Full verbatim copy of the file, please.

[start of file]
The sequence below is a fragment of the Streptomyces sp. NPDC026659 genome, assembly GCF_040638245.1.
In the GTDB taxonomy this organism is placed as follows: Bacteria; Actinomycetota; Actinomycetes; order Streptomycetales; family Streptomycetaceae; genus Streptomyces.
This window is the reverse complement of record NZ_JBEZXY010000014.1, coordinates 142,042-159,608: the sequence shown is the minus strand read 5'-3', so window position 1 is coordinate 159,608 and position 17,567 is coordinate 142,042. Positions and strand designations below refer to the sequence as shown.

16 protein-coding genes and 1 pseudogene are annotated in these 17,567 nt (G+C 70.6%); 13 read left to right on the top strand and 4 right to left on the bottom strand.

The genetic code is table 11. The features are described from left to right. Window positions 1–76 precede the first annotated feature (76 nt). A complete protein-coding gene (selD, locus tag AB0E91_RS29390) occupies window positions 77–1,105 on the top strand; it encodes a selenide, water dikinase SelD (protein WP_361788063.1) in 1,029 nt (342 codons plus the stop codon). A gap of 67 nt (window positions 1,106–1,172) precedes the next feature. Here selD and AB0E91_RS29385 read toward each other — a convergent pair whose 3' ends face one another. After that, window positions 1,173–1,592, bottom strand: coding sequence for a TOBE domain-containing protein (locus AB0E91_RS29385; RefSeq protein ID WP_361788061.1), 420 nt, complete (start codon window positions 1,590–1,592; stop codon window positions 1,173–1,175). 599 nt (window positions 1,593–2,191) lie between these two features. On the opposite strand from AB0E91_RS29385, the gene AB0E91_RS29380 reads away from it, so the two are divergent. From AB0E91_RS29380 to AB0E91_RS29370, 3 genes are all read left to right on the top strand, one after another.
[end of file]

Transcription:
The sequence below is a fragment of the Streptomyces sp. NPDC026659 genome, assembly GCF_040638245.1.
In the GTDB taxonomy this organism is placed as follows: Bacteria; Actinomycetota; Actinomycetes; order Streptomycetales; family Streptomycetaceae; genus Streptomyces.
This window is the reverse complement of record NZ_JBEZXY010000014.1, coordinates 142,042-159,608: the sequence shown is the minus strand read 5'-3', so window position 1 is coordinate 159,608 and position 17,567 is coordinate 142,042. Positions and strand designations below refer to the sequence as shown.

16 protein-coding genes and 1 pseudogene are annotated in these 17,567 nt (G+C 70.6%); 13 read left to right on the top strand and 4 right to left on the bottom strand.

The genetic code is table 11. The features are described from left to right. Window positions 1–76 precede the first annotated feature (76 nt). A complete protein-coding gene (selD, locus tag AB0E91_RS29390) occupies window positions 77–1,105 on the top strand; it encodes a selenide, water dikinase SelD (protein WP_361788063.1) in 1,029 nt (342 codons plus the stop codon). A gap of 67 nt (window positions 1,106–1,172) precedes the next feature. Here selD and AB0E91_RS29385 read toward each other — a convergent pair whose 3' ends face one another. After that, window positions 1,173–1,592, bottom strand: coding sequence for a TOBE domain-containing protein (locus AB0E91_RS29385; RefSeq protein ID WP_361788061.1), 420 nt, complete (start codon window positions 1,590–1,592; stop codon window positions 1,173–1,175). 599 nt (window positions 1,593–2,191) lie between these two features. On the opposite strand from AB0E91_RS29385, the gene AB0E91_RS29380 reads away from it, so the two are divergent. From AB0E91_RS29380 to AB0E91_RS29370, 3 genes are all read left to right on the top strand, one after another.